Vol. 1, Issue 14, August 19, 2003
Poll: England Wants Its Monarchy, But Not Its Monarch
A survey conducted by a British think tank has arrived at some controversial findings concerning the British monarchy.
The Fabian Society asked over 2,500 people whether they wanted to keep the monarchy in its current form, modify the role of the royals in British society, or dispense with it altogether. A majority of respondents, 55 percent, stated that they would prefer to keep the monarchy but name J.K. Rowling the new monarch.
"We are somewhat surprised by these findings, as we didn't inquire about possible alternatives to Queen Elisabeth," said Fabian Society General Secretary Michael Jacobs. "Ms. Rowling's name was spontaneously proffered by the respondents."
J.K. Rowling is the best-selling author of the "Harry Potter" books and is one of the richest people in the United Kingdom; her estimated fortune has recently surpassed the Queen's by some 30 million pounds. Although she has adapted to her sudden rise to fame and wealth reasonably well, Rowling has no apparent experience as a monarch.
"We do not feel that this poll, or the individual you name as a potential replacement, merit a response," said Buckingham Palace spokesmen in a press conference. "Furthermore we are confident that the upcoming release of Her Majesty's new book, 'Harry Windsor and the Order of the Garter,' will demonstrate that Her Majesty is qualified for her position on every front."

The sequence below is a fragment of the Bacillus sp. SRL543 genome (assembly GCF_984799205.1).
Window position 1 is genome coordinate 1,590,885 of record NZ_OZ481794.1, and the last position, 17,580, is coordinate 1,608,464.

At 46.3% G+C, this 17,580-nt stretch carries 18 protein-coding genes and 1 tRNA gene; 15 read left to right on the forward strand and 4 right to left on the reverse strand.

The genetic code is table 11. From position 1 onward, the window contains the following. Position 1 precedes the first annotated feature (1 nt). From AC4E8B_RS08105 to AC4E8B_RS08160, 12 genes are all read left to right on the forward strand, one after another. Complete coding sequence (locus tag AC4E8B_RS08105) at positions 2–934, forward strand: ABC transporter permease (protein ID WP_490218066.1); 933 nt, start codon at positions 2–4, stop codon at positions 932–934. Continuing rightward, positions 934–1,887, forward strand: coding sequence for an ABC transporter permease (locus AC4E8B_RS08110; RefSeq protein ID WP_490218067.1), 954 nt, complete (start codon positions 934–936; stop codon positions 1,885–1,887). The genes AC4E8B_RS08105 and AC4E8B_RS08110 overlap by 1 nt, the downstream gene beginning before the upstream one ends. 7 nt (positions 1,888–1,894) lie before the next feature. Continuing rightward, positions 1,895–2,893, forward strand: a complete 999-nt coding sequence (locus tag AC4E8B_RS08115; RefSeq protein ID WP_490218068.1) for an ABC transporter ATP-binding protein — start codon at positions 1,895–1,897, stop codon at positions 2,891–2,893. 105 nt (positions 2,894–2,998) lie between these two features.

Independent analysts are mixed regarding the prospects of a Rowling monarchy.
"There does exist some precedence for the replacement of a royal household," said Oxford University Professor of Political Science Gareth Dunston. "However there are some concerns that the Scottish Liberal Democrats would seek to take advantage of such a change, as Ms. Rowling is from Edinborough and could potentially be sympathetic to the Scottish separatist movement."
Rowling's camp claims not to be considering such a move.
"Now, if the monarchy were to be offered to Jo, hypothetically speaking, I think we should see some changes in Parliament," said Rowling's representative Neil Blair. "The current dichotomy between the House of Lords and House of Commons would be dispensed with in favor of a more equitable and precise division based on individual merits and political stances. There would be many merits to a four-house system."
Dunston expressed caution about this notion too. "I seem to recall Ms. Rowling's house system includes one where all the ambitious and amoral people end up. Not too hard to see where our MPs would find themselves sorted, now is it."